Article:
Genre: First-Person Shooter
Developer: Epic Games
Release Date: December 11, 2007
Rare is the occasion to review a game — for that matter, review any creative work of entertainment media — in a single sentence. Epic Games' Unreal Tournament III in its PlayStation 3 incarnation offers just this opportunity: The title brings the touchstone, if not inaugural, franchise in the PC-shooter sub-genre often called "twitch gaming" to a console, feature-complete with all distinction in visuals, sounds, control and gameplay intact. Although a couple of spin-off or bowdlerized versions — depending on your perspective — of Unreal multiplayer games were developed for consoles by or in association with Epic, none have duplicated the PC Unreal Tournament versions from stem to stern, as does the PS3 version of Unreal Tournament III.
The franchise is legendary in the PC gaming world: love it or leave it, you know it by name. The PC game is famous for its player community, many of whom use the computer-based Unreal Editor software to create modified content — in the jargon, "to mod" — games in the series, from merely swapping out in-game voices with those of popular cartoon characters, to creating new maps that fit, perhaps mimic, the aesthetic of Epic's Unreal Tournament art direction or stray into the sophomoric humor of mammoth-scale, low-gravity household bathroom maps; mods often include a combination of new character models, weapons, vehicles and maps so as to shift the setting to a modern-day, fictional military assault or a post-holocaust environment of the near future built upon the decimated remains of real-world locales.
Some mods, known as "total conversions," create, essentially, an entirely different game — say, a cooperative multiplayer survival/horror game complete with an intriguing story line. These things make Unreal Tournament titles not only excellent FPS titles in their own right, but, via modding, with sometimes significant time investment for talented modders or, alternatively, requiring very little effort and technical expertise if you only care for playing the mods, a virtually endless experience for gamers and hobbyist developers alike — although a few of these hobbyists easily equal in ability the most talented professional game designers.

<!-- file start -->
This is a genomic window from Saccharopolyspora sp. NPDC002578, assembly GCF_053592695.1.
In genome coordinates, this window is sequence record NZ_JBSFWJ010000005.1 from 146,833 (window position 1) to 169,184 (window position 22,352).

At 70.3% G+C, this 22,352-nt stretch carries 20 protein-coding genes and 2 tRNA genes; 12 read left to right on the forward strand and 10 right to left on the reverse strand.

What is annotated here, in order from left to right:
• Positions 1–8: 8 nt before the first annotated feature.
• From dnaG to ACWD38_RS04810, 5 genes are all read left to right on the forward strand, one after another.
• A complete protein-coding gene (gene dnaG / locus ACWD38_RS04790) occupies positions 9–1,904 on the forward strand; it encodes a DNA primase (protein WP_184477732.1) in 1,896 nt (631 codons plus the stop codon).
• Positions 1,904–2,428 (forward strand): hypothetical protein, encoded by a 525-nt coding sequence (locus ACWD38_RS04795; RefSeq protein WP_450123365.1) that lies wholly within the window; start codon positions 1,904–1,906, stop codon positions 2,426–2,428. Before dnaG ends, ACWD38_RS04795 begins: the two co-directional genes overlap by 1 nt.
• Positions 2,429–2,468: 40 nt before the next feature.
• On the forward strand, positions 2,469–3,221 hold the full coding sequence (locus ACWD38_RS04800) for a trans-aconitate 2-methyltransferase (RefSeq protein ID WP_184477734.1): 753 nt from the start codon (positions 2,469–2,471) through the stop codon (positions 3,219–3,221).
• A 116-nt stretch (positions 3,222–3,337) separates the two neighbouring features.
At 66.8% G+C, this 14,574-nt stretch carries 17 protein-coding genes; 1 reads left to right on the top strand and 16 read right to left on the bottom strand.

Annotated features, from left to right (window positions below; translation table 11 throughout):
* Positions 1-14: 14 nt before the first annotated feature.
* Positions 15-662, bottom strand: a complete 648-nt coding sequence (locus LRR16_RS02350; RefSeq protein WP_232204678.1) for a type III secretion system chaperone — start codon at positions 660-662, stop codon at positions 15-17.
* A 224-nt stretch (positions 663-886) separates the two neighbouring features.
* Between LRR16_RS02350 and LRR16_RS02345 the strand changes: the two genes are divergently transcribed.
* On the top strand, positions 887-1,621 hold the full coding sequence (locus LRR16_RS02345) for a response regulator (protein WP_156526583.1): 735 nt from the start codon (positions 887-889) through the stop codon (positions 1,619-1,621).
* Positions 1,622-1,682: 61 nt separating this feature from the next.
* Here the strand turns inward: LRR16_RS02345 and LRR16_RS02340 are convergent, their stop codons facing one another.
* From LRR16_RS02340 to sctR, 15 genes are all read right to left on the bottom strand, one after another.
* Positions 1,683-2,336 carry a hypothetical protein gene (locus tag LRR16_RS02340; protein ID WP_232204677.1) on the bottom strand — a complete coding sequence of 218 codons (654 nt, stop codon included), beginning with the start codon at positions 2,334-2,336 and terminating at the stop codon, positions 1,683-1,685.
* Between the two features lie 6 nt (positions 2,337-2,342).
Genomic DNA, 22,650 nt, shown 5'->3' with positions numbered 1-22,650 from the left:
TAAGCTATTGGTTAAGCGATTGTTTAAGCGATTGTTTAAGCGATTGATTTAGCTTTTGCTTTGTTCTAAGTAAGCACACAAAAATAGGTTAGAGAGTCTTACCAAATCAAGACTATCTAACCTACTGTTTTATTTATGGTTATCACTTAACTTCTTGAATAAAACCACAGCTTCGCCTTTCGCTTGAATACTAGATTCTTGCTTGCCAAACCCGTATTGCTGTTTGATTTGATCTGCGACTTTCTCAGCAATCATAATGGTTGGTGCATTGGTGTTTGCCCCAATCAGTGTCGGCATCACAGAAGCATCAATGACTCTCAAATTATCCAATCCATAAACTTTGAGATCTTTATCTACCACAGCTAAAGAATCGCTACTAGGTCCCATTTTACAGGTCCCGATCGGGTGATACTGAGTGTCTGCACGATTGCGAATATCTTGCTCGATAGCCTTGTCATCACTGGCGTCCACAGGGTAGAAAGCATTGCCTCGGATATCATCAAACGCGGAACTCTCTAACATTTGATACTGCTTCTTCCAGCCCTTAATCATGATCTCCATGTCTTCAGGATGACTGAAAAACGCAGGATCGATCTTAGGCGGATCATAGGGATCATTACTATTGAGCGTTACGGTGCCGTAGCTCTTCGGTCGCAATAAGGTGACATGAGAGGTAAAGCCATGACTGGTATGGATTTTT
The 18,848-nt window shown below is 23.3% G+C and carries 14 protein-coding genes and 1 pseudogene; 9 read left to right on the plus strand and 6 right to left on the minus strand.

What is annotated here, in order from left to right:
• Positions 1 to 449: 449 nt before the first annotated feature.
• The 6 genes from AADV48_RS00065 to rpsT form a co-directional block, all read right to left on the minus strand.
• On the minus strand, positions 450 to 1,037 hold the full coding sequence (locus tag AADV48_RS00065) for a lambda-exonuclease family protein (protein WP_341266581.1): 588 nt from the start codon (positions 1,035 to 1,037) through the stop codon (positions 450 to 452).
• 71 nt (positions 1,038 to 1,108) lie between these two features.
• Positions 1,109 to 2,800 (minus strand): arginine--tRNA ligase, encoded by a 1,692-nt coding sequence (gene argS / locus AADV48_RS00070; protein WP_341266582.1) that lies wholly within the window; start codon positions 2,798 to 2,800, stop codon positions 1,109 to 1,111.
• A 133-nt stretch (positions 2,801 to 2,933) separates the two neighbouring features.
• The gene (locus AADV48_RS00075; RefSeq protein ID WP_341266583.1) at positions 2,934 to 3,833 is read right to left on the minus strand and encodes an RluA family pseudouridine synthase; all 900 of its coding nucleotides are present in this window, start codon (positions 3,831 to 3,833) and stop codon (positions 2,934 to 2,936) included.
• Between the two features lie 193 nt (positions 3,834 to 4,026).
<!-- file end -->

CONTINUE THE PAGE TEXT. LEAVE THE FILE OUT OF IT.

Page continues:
This has all been well and good for PC gamers. On consoles, even if the version of Unreal Tournament adapted to the console suited your tastes, there were always heavily adapted and it was close-ended by their own content, never capable of using the numerous good — and certainly a wealth of mediocre, trivial or merely humorous — PC mods. With the release of Unreal Tournament III for PS3, Epic has refined for console play a full, uncompromising version of the current PC release of the game, complete with support for PC mods. It's great news in console games, but far more significantly, it's groundbreaking news, period.
Graphically, the game is as stunning as you'd want from Epic and their line of Unreal graphics engines, engines used not only for their own titles but also licensed to many console developers; some iteration or another of the Unreal engine is always turning up like, well, a good penny. But this sort of universal success and market penetration creates extremely high, often unrealistic — sorry, had to be done just the once — expectations, always a thin-ice scenario for developers in creating their latest and greatest; yet visually, Unreal Tournament III does not fail PS3 players at any point. The art direction befits the science-fiction themed future combat game design, and the graphics are indeed top-of-form.
It's not uncommon today for top-tier titles to release their soundtracks as separate albums available for purchase. In most cases, the original music is of high enough quality, or the licensed tracks of such diversity, the soundtracks are a reasonable purchase on musical merit alone. The Unreal Tournament III soundtrack is already available as an album, and it fits in that rather small window of video game soundtracks worth owning. So, obviously, the in-game music is excellent. All of it leans very much to electronica, of course well suiting this type of game, but there is enough variety within the musical genre to keep it interesting, from the electrifying 122.3 BPM variety to the more subdued and ambient. Weapons effects, both discharging and the concussive results thereof, are pitch-perfect. And as always in Unreal Tournament titles, the ringside-style booming voices of taunts and the match announcer's bon mots are not only triumphant but at the same time provide comic relief, to remind you, yes, it's only a game.